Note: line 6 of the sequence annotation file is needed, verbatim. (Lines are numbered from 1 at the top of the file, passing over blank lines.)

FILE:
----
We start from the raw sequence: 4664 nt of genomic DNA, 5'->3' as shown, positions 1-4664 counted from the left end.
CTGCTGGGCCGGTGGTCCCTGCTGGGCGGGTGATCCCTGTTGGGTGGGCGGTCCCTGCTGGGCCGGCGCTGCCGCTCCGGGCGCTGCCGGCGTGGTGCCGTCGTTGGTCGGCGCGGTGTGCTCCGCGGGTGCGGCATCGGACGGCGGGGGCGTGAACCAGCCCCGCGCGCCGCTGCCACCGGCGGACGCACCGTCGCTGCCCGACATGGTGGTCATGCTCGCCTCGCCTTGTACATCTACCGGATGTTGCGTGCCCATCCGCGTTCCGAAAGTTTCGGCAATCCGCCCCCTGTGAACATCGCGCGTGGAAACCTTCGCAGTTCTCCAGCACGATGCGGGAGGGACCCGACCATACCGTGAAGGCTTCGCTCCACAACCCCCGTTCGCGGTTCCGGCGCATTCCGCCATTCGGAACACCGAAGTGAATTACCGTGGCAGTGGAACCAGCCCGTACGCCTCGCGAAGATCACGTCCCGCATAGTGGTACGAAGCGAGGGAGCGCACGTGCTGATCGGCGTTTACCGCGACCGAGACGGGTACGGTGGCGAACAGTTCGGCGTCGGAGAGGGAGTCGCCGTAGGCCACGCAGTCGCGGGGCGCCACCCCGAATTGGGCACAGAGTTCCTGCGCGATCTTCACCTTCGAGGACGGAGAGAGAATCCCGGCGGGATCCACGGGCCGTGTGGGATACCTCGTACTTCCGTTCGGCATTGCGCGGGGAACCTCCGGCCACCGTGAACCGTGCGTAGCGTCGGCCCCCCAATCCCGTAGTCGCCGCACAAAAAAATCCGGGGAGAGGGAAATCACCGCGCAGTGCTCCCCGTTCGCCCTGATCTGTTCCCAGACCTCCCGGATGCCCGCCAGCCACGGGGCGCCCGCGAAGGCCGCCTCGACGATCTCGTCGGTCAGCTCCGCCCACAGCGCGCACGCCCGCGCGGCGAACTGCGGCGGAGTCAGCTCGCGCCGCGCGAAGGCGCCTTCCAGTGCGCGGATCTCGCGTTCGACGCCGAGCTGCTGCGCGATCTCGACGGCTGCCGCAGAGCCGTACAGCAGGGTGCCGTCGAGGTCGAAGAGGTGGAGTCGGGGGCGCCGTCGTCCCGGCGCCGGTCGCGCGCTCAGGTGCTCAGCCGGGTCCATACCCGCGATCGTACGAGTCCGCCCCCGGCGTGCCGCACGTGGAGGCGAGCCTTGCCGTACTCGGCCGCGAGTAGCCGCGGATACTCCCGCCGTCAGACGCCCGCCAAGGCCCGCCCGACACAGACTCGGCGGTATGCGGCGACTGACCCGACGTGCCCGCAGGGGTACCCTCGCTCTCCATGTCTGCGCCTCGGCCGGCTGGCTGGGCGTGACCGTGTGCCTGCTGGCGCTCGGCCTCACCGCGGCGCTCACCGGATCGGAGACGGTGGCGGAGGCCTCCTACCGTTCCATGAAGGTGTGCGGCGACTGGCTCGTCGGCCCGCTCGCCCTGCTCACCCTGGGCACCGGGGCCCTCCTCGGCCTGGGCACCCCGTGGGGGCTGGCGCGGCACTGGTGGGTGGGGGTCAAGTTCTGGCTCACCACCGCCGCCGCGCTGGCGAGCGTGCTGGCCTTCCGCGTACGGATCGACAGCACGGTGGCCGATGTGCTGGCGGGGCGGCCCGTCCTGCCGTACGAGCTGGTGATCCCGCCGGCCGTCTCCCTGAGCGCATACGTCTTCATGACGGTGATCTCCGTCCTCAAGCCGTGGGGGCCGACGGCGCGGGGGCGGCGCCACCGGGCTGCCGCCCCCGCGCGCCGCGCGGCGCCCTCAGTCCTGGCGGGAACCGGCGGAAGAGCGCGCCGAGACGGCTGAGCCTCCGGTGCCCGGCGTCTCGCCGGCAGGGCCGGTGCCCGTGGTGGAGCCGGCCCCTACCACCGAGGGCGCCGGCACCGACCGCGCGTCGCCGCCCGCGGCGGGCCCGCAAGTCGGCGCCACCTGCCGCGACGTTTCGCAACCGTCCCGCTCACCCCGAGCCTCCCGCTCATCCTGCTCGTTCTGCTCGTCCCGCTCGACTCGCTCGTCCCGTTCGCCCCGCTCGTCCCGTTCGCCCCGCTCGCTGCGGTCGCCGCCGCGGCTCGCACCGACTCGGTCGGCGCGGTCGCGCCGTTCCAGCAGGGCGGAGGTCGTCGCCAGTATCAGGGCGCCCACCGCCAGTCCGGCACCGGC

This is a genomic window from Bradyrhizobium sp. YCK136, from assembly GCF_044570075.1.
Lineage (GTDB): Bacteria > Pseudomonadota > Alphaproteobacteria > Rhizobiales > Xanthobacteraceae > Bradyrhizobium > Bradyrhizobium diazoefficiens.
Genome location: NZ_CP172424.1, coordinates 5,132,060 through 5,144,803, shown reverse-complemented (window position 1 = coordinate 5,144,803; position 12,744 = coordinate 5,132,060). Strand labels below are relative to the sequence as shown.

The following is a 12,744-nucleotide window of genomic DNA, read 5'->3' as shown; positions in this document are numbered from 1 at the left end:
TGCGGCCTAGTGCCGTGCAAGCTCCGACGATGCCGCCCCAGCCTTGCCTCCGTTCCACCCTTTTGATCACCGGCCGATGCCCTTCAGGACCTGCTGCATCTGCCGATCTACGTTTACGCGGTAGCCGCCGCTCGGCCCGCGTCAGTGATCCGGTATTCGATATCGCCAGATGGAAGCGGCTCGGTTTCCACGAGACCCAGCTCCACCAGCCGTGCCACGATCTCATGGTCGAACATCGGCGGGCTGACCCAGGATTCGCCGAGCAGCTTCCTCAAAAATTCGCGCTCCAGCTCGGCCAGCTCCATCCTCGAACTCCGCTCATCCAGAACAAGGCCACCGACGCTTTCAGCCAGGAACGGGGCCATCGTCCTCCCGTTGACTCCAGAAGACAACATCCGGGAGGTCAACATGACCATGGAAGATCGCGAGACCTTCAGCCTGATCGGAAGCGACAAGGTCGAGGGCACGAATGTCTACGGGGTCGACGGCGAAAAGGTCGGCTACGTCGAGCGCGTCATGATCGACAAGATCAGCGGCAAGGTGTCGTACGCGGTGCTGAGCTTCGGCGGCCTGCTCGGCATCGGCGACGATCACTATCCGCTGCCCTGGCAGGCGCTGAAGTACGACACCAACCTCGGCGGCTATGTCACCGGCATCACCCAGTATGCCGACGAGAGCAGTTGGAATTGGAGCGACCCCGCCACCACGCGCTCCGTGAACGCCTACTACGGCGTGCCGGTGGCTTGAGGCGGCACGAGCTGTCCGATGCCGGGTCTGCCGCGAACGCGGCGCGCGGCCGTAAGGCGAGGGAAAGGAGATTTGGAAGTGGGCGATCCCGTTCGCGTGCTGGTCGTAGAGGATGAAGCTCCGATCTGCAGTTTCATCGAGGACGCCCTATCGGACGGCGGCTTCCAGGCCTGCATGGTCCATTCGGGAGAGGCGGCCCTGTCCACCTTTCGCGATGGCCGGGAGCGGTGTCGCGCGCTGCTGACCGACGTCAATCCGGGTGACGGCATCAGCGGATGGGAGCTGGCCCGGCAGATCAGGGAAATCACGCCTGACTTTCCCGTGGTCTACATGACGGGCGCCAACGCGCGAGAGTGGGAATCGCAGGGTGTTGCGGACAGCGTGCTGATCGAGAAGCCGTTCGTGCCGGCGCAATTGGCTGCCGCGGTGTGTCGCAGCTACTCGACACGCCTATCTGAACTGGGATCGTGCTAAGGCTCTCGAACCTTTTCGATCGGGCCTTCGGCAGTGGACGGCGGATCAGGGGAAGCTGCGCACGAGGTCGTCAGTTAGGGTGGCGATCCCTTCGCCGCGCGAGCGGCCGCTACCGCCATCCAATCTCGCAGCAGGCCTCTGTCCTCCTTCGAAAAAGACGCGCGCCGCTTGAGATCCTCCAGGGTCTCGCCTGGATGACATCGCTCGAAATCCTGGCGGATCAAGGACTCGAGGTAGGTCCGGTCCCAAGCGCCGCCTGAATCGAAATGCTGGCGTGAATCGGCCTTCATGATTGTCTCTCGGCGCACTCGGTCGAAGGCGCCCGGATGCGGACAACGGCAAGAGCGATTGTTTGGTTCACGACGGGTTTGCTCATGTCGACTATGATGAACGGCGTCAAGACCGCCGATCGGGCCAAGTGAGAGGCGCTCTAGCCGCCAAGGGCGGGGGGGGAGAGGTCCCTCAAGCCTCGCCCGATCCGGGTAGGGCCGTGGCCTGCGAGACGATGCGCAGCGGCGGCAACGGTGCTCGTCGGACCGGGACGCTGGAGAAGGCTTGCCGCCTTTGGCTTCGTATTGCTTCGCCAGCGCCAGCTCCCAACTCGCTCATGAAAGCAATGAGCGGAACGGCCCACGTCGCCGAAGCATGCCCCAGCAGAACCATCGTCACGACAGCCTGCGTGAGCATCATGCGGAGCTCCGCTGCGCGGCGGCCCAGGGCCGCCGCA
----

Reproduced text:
The following is a 12,744-nucleotide window of genomic DNA, read 5'->3' as shown; positions in this document are numbered from 1 at the left end: